16 percent suffered negative impacts with respect to their academic performance" (as cited in Wong, 2009, p. 5). Results from an Australian study of 38,000 school-aged children indicated that, 'on average, school bullying affects one in six young people' (Rigby, 1997, as cited in Lodge, 2008, p. 1).
Anxiety from bullying is merely one of several psychological symptoms that a young person may develop. Other possible psychological symptoms are depression, suicidal ideation, eating disorders and social difficulties/phobias (Sansone & Sansone, 2008, as cited in Psychiatry MMC, 2009). A Finnish study of boys conducted by Sourander, Jenson and Ronning (2007) found that frequent bullying was a predicting factor for the development of anxiety disorders in early adulthood (Sansone & Sansone, 2008, as cited in Psychiatry MMC, 2009). Another study conducted by Gladstone, Parker & Malhi (2006) discovered that in adult men and women being treated in an outpatient depression centre, childhood bullying was connected with these elevated levels of general state anxiety (Sansone & Sansone, 2008, as cited in Psychiatry MMC, 2009). These findings validate that a victim of bullying during childhood can be left with both short and long term psychological problems.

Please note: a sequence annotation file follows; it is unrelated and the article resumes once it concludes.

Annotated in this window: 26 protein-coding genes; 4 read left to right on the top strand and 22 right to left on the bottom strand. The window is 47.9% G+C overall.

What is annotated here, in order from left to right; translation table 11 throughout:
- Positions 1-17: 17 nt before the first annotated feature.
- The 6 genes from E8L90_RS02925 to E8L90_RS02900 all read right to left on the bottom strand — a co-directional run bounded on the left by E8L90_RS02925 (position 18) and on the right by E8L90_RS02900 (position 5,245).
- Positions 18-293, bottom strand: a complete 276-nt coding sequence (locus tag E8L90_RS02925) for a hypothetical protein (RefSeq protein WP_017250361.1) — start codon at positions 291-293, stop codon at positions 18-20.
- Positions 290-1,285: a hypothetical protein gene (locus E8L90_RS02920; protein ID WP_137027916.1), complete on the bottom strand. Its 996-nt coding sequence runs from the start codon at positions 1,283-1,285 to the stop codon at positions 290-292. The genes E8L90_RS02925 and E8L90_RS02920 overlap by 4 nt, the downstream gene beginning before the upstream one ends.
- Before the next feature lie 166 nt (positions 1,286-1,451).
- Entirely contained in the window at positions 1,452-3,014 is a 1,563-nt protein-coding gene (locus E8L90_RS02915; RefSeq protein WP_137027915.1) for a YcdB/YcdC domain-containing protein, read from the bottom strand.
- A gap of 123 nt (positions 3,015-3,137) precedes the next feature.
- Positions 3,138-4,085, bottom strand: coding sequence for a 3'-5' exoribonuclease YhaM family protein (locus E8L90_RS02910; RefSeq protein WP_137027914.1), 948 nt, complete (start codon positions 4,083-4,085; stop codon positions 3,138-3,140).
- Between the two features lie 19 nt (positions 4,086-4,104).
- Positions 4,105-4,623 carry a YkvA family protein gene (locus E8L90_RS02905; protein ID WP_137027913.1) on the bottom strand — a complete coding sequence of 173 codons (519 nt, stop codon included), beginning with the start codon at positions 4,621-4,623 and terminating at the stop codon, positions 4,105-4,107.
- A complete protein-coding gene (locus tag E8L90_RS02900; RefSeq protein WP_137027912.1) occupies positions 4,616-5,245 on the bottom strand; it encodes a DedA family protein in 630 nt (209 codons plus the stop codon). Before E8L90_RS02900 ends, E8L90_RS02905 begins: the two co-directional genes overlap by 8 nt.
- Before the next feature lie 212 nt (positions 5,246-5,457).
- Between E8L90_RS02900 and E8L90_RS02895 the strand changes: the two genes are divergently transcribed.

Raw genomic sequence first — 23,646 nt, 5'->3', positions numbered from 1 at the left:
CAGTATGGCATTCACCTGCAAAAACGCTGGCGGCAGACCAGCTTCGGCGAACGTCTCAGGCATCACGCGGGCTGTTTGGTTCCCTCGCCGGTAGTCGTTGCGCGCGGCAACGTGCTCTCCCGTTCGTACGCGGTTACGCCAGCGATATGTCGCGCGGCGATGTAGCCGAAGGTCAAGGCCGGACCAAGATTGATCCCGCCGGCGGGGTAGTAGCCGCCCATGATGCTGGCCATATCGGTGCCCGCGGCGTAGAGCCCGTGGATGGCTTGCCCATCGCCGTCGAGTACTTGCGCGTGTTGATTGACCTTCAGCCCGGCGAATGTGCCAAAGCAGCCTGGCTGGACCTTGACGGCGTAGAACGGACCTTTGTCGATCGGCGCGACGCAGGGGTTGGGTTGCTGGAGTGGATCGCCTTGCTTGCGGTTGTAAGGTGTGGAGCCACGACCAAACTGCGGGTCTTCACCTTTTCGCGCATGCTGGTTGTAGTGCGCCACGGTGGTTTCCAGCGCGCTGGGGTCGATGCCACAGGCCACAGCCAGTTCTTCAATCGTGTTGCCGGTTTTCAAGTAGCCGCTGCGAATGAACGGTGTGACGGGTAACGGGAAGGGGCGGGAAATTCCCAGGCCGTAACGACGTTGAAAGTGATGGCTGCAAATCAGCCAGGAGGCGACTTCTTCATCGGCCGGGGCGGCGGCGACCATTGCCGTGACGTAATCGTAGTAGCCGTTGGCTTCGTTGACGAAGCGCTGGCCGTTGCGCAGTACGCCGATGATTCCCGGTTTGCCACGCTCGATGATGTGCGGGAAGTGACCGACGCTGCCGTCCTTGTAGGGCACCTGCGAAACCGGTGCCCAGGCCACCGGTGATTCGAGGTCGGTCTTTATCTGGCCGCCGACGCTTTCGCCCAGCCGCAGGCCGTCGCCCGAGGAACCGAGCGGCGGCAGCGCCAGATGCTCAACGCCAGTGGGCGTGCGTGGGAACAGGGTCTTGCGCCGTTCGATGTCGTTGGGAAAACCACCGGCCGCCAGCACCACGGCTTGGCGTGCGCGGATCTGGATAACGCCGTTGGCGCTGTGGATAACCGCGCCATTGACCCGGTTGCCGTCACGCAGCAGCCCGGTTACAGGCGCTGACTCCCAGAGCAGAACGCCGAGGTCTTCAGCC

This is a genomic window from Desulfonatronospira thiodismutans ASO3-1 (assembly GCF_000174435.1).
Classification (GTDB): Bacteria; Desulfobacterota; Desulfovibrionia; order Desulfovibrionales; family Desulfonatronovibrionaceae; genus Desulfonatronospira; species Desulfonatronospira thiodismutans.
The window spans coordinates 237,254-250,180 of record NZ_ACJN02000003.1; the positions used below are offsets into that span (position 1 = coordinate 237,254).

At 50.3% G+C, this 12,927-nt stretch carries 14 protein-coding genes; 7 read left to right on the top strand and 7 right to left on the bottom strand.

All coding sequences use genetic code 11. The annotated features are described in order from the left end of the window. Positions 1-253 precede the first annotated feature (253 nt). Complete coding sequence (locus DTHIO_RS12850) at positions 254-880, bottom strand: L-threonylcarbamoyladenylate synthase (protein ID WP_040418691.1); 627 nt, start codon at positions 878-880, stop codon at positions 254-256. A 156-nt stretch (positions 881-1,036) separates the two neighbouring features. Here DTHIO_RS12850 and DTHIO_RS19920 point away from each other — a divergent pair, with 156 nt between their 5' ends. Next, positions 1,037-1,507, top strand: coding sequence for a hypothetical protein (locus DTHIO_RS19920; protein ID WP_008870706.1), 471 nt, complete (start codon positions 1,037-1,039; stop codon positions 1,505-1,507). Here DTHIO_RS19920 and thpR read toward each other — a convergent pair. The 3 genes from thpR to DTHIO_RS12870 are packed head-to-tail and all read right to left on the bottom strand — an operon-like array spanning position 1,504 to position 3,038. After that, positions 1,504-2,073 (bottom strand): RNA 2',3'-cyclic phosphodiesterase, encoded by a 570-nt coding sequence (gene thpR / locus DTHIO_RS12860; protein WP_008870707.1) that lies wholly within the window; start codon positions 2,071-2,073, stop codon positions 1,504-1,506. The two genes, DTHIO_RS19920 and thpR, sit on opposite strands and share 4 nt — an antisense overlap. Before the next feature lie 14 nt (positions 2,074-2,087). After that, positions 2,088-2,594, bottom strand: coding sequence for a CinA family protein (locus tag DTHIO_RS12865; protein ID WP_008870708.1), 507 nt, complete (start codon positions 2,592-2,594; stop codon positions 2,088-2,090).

Many victims of school bullying are often are fearful of attending school and believe school to be an unsafe and unhappy place (Ross, 2006). Young people who are victims of bullying at school are characteristically anxious, insecure, cautious, and suffer from low self-esteem (Banks, 1997, as cited in Ross, 2006). According to Salmon, James, Casidy & Javoloyes, (2000), victims of school bullying appear to lack social skills and friends, therefore, are socially isolated from their peers (as cited in Ross, 2006).